10 Fall Garden Tips
1. Check the garden shed and remove any aerosols, liquids, or other items that might freeze. Otherwise, the contents are likely to be unusable in the spring.
2. Dispose of any rose leaves that have dropped to the ground; they may be infected with black spot or other diseases. It’s OK to burn them, but don’t add them to the compost pile — they can reintroduce diseases into the garden.
3. Garden hose lasts longer if you roll it up after each use. To make a reel, attach an old bucket to the garage or barn wall by nailing it securely through the bottom. Coil the hose around the bucket and store the nozzles and sprinklers inside.
4. Keep a bucket of sand, sprinkled lightly with kerosene or oil, in the shed where you store your garden tools. After using the tools, scour them with the sand to keep them clean and rust free. (Because of hazardous fumes, do not use this technique inside your house.)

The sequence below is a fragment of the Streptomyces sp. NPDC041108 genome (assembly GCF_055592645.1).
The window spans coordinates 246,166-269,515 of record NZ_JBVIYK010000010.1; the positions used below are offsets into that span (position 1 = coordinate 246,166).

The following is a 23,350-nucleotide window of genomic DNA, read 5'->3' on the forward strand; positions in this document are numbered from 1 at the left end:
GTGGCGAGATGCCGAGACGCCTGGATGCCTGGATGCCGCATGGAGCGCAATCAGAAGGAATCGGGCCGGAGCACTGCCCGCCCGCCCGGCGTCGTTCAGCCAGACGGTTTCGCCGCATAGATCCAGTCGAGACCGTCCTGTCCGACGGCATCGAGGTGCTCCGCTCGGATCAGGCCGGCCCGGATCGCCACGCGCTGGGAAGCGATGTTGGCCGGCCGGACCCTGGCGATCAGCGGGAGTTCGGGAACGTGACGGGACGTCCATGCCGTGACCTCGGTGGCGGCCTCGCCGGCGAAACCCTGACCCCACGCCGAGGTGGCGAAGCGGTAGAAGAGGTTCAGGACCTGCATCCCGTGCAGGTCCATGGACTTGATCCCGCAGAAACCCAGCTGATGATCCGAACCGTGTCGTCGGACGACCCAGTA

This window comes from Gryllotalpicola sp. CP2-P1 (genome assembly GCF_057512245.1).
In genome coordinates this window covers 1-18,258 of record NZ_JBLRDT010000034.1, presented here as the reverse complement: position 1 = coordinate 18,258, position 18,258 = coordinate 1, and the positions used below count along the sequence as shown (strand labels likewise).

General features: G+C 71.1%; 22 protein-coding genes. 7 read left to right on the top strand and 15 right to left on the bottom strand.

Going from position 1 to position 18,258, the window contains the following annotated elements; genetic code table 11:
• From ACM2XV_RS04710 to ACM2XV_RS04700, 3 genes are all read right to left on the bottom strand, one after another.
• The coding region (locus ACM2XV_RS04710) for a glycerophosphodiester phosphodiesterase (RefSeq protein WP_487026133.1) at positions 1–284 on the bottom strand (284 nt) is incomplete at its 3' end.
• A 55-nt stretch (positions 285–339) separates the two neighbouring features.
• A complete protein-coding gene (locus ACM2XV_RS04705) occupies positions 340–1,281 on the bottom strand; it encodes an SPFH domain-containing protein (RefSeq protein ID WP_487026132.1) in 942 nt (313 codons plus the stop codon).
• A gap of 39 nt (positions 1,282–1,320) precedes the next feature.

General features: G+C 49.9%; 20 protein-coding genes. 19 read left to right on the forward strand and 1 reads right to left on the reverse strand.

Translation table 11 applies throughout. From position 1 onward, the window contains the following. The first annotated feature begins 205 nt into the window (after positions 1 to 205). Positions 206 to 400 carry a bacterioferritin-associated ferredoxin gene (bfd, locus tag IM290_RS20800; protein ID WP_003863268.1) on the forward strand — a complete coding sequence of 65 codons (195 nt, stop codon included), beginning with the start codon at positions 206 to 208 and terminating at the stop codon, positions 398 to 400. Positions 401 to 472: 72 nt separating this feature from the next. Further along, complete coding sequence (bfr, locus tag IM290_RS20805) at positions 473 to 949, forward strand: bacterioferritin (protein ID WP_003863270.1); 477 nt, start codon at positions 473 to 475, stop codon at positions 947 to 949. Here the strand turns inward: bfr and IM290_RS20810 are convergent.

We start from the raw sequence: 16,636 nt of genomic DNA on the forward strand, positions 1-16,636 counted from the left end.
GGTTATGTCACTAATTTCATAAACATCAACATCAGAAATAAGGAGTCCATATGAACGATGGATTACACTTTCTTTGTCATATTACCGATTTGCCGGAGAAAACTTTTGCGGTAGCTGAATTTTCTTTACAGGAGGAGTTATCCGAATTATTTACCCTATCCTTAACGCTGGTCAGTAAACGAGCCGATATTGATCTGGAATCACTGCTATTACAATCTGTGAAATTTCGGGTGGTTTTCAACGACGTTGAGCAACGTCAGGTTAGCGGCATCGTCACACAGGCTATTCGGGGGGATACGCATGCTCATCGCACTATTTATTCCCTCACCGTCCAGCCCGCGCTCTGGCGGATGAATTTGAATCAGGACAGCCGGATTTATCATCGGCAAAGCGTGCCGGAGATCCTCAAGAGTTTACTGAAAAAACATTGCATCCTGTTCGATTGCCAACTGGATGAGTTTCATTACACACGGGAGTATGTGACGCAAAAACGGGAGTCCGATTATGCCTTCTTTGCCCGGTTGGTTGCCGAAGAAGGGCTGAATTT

5. Never throw away a mop or broom before you salvage the handle. Old handles can be used to replace broken ones on other tools or as garden stakes.
6. Paint a brightly colored stripe around the handle of each of your gardening tools. It will help in spotting tools dropped in the grass or garden.
7. Plow or till the garden in the fall to expose both hibernating insects and weed seeds, which will then perish.
8. Sharpening your garden tools can make a difference in how well they work. Sharpen a shovel by filing the inside edge — the one that holds the soil — in the direction that’s away from the handle. Then turn it over and lightly file the burr off the back.
9. Take advantage of frozen ground by trucking loads of manure out to your garden now. Avoid repeated traffic over one area, however, which may cause some damage to the grass.